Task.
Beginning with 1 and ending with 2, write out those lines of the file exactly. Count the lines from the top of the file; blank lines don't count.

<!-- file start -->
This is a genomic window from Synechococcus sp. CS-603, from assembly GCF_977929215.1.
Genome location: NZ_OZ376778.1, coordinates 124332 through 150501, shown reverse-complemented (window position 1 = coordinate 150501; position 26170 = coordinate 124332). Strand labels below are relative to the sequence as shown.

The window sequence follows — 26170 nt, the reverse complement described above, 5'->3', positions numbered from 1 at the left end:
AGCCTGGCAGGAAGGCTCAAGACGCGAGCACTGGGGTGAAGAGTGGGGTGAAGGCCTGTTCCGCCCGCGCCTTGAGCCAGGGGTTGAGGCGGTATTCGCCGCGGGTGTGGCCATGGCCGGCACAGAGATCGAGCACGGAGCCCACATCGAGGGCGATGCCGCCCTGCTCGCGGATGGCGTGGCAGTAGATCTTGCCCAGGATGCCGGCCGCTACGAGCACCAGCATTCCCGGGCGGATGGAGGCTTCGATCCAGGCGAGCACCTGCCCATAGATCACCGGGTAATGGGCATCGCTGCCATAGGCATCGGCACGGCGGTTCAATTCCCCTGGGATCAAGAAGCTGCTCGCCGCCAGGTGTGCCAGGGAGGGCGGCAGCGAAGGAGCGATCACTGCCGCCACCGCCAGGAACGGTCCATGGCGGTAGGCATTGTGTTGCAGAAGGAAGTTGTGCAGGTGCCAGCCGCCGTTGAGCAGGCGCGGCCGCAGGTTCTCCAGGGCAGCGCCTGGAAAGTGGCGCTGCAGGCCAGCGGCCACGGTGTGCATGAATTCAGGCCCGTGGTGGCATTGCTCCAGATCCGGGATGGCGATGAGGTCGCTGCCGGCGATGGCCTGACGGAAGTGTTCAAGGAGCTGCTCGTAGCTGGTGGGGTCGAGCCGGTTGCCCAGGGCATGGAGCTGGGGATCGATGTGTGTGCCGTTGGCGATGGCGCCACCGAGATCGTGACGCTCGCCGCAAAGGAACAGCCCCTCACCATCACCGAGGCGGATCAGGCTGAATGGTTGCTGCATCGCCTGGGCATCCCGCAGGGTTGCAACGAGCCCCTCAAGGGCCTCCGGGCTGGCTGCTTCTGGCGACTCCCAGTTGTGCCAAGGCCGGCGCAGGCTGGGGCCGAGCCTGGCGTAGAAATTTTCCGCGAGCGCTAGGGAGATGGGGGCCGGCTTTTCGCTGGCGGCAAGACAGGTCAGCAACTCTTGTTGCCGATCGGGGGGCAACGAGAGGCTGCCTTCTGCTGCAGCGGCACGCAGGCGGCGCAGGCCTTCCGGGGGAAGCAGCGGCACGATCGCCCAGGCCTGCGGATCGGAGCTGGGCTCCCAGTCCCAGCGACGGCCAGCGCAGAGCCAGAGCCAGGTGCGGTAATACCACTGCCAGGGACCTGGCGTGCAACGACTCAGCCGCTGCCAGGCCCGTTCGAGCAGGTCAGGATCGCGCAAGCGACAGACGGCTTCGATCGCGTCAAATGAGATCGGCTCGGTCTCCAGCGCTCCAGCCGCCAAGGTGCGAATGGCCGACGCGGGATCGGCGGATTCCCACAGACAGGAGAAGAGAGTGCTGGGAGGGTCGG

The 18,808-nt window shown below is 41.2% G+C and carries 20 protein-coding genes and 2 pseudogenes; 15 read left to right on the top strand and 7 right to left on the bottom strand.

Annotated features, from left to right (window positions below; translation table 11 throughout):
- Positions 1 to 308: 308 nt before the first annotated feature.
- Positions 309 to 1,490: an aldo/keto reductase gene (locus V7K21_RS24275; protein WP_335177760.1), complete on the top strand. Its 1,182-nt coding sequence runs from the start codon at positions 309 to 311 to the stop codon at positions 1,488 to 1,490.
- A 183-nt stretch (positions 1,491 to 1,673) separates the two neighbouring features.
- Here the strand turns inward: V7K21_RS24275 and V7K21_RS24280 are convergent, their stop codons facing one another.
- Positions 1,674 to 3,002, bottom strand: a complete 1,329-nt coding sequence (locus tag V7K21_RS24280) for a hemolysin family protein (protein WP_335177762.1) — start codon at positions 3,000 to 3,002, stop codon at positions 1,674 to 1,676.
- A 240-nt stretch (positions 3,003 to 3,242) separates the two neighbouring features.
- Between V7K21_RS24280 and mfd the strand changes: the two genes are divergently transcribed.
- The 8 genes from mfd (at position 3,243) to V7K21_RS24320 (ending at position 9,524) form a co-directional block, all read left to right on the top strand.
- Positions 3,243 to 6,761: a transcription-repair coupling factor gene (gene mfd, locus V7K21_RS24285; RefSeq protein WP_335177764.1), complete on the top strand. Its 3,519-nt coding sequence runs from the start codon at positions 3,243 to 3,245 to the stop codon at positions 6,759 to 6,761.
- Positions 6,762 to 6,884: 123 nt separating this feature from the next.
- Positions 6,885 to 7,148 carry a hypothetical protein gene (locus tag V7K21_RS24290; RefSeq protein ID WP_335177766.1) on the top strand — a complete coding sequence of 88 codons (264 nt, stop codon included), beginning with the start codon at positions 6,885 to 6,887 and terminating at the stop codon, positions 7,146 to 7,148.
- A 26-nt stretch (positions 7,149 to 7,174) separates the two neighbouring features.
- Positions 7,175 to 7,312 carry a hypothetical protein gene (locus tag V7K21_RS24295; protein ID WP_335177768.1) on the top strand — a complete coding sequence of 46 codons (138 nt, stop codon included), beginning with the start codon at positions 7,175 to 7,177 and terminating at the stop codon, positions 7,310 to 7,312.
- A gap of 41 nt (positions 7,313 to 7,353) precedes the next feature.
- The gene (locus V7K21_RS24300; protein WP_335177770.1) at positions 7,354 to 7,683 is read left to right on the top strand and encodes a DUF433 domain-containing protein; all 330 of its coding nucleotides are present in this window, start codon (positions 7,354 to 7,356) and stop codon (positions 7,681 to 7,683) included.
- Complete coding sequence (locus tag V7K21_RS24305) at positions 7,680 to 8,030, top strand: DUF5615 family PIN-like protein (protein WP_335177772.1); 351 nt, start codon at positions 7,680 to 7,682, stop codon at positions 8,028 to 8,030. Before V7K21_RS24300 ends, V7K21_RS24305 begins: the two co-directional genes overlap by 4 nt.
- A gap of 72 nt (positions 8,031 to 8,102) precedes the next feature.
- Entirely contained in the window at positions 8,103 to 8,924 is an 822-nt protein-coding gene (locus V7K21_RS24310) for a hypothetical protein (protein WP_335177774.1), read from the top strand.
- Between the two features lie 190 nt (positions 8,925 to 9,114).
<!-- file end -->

This is a genomic window from Synechococcus sp. CS-603, from assembly GCF_977929215.1.
Genome location: NZ_OZ376778.1, coordinates 124332 through 150501, shown reverse-complemented (window position 1 = coordinate 150501; position 26170 = coordinate 124332). Strand labels below are relative to the sequence as shown.